I’ve gotten up to the next-to-last episode of the last series of Dr. Who – I just have the finale to watch. In the episode “Utopia” the Doctor takes a visit to the year 100 trillion, towards the end of the universe as it approaches heat death. Humans (who still, implausibly, look just like we do today) are still managing to survive.
I found myself thinking again about a scenario with a time machine that I discussed once before on my blog. The question was posed to me what I could see or discover with a time machine that would make me lose my faith. This is what I wrote:
No, that isn’t an abbreviation for something rude. It is an abbreviation for a question that I was asked recently and which I think it is important to ask, at least as a mental and spiritual exercise, since it can tell us a lot about what we really believe, what is most important to us, and on what basis we believe as we do. What would it take to make you lose your faith?
For me, this question is a different one from “What would it take to make you stop being a Christian?” and many other alternative but important questions one could ask. I am as open as I can be to revising my beliefs in light of new evidence. Those are mere dogmas, metaphors we use to point to the divine, and I am already assuming that they are at best inadequate.
The full version of the question includes a time machine. You can travel back in time, babel fish in your ear so you can understand what is going on, temporal Google on your computer to locate people, places, etc. in time and space. What could you imagine yourself seeing that would radically change your mind about important religious beliefs? What if anything would change your faith altogether?
For me, nothing I might see in the first century would be likely to change my mind radically – unless Jesus turned out to really have walked around talking like he does in John’s Gospel, in which case I might become a fundamentalist. The only exception would be if I found the earliest Christians or Jesus himself doing things that were morally reprehensible. But even that would only affect my committment to the Christian tradition. As far as my faith in God more generally, it would be shaken if I could go to the end of time and see that nothing from our universe survived – I don’t mean me as an individual, I mean nothing whatsoever survived, not even on some other level or plane of existence. That, I think, would challenge my faith at its core, because it would suggest that nothing of what we do matters in the long run, and that even God does not survive.Since, however, I am skeptical about whether time travel is possible (although it is certainly possible to get to the future by travelling at close to the speed of light), I will not let this scenario trouble me too much for the time being. It is, however, I think, a useful activity to ask this sort of question and see how one would answer it, being as honest about the matter as you can. I welcome anyone reading this to try it and to post their own answers as comments, or e-mail them to me and I’ll share them.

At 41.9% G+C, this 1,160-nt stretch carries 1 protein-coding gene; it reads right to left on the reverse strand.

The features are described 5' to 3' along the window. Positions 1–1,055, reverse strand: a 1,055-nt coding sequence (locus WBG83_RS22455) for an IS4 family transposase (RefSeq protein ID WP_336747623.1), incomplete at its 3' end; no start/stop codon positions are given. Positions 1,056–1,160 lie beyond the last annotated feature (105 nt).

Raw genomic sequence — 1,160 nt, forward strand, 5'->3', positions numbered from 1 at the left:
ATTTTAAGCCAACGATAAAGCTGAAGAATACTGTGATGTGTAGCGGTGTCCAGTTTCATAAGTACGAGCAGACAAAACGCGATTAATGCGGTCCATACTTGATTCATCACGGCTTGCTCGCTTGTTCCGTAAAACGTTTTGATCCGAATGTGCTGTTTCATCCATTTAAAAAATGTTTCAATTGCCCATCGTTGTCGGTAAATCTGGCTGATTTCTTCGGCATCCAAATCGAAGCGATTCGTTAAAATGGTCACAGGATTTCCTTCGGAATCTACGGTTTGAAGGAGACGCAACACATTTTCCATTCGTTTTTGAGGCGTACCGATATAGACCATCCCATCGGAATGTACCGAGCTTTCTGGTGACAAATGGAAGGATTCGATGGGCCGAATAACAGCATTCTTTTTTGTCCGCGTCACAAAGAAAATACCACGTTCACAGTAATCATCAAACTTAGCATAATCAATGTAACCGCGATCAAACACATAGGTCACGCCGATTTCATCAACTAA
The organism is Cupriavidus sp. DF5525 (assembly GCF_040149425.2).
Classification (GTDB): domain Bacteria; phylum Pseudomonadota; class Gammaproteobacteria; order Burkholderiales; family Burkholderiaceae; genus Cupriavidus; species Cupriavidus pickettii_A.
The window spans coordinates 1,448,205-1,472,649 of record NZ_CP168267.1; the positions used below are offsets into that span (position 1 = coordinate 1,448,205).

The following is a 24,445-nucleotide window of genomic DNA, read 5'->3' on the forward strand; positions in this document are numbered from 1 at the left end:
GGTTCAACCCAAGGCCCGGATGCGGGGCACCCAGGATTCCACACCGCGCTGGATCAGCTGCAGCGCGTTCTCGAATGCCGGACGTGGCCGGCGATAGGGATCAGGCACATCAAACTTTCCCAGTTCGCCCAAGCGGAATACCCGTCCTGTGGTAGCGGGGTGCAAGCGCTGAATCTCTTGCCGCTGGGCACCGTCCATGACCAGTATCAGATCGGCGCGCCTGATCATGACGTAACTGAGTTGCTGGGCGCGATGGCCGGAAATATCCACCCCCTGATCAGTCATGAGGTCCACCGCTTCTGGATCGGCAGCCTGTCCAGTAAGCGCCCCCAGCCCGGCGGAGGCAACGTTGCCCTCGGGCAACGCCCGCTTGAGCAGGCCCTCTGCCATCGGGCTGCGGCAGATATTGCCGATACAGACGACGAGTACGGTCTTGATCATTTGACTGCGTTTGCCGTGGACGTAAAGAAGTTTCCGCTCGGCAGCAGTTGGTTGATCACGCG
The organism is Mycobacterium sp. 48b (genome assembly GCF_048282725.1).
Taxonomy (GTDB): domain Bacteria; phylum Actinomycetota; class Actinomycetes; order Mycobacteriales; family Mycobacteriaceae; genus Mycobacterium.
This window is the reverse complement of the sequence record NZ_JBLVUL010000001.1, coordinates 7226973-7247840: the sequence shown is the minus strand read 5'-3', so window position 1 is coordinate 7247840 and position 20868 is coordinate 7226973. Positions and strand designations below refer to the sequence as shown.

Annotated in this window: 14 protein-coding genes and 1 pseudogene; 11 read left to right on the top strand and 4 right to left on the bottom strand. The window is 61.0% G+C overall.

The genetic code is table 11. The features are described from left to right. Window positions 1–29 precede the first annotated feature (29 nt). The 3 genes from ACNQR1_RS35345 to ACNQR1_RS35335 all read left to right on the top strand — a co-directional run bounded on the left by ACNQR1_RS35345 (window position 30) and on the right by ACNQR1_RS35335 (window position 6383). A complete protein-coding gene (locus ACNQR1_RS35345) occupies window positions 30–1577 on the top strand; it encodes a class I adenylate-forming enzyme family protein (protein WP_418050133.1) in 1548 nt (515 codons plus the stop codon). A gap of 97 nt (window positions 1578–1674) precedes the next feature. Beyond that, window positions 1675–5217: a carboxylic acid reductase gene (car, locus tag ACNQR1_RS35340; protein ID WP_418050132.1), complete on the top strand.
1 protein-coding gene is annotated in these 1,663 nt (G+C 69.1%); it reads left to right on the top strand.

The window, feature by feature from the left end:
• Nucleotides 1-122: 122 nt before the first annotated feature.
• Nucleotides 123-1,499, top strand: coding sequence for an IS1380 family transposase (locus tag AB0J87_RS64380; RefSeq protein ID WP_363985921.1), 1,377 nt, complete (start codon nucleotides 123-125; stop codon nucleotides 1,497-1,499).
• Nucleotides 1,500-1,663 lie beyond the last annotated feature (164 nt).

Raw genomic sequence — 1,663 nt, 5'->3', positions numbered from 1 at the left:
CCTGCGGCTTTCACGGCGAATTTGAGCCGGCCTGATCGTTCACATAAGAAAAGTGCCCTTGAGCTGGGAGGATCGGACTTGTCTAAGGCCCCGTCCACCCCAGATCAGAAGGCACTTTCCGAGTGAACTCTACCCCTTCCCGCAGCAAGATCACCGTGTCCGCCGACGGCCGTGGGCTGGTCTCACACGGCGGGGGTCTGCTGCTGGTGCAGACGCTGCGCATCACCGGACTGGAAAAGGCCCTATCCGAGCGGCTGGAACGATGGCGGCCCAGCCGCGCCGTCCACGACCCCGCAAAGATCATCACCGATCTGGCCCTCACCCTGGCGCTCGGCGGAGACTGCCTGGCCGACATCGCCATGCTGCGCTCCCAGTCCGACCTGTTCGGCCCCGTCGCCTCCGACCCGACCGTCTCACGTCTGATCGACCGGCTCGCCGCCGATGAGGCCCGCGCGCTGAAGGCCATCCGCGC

In concluding, let me add that as I thought about this question once more yesterday, watching an episode of Dr. Who related to the end of the universe, I realized that we really don’t have enough information even to engage in a serious speculation. Humanity is like a family that has thus far never gotten further than walking around its hut in some rural village, and only knows its own village (the solar system) indirectly, and has no idea whether there are such things as cities or even life elsewhere, what it might be like, and so on. As we try to answer the ‘big questions’, at the moment it seems inevitable that we will only be capable of giving ‘small answers’, or I should say what will be shown to be small answers in the future, with the benefit of hindsight, when we see more of the ‘big picture’.